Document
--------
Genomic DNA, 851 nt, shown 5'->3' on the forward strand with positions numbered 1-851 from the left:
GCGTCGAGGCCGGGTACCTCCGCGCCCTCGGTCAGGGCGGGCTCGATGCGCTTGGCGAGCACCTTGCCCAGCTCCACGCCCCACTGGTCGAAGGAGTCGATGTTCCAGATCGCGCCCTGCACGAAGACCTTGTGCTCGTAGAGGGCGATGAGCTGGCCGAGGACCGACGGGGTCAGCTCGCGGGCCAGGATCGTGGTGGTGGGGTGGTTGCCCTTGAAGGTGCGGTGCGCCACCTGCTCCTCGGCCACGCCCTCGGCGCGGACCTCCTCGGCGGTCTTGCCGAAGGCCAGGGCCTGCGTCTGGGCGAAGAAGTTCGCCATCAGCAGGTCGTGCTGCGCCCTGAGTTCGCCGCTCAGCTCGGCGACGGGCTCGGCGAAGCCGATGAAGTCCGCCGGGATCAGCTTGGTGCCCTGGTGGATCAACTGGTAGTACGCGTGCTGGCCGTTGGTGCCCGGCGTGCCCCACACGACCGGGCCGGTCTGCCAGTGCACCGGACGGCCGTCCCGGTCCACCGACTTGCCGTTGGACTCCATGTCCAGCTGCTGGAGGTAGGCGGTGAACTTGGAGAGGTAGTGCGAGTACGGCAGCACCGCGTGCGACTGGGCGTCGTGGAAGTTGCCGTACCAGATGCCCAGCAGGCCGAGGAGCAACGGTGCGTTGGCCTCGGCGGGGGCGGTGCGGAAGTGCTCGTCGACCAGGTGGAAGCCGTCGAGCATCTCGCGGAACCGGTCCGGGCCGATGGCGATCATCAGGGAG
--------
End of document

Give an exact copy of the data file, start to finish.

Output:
Genomic DNA, 851 nt, shown 5'->3' on the forward strand with positions numbered 1-851 from the left:
GCGTCGAGGCCGGGTACCTCCGCGCCCTCGGTCAGGGCGGGCTCGATGCGCTTGGCGAGCACCTTGCCCAGCTCCACGCCCCACTGGTCGAAGGAGTCGATGTTCCAGATCGCGCCCTGCACGAAGACCTTGTGCTCGTAGAGGGCGATGAGCTGGCCGAGGACCGACGGGGTCAGCTCGCGGGCCAGGATCGTGGTGGTGGGGTGGTTGCCCTTGAAGGTGCGGTGCGCCACCTGCTCCTCGGCCACGCCCTCGGCGCGGACCTCCTCGGCGGTCTTGCCGAAGGCCAGGGCCTGCGTCTGGGCGAAGAAGTTCGCCATCAGCAGGTCGTGCTGCGCCCTGAGTTCGCCGCTCAGCTCGGCGACGGGCTCGGCGAAGCCGATGAAGTCCGCCGGGATCAGCTTGGTGCCCTGGTGGATCAACTGGTAGTACGCGTGCTGGCCGTTGGTGCCCGGCGTGCCCCACACGACCGGGCCGGTCTGCCAGTGCACCGGACGGCCGTCCCGGTCCACCGACTTGCCGTTGGACTCCATGTCCAGCTGCTGGAGGTAGGCGGTGAACTTGGAGAGGTAGTGCGAGTACGGCAGCACCGCGTGCGACTGGGCGTCGTGGAAGTTGCCGTACCAGATGCCCAGCAGGCCGAGGAGCAACGGTGCGTTGGCCTCGGCGGGGGCGGTGCGGAAGTGCTCGTCGACCAGGTGGAAGCCGTCGAGCATCTCGCGGAACCGGTCCGGGCCGATGGCGATCATCAGGGAG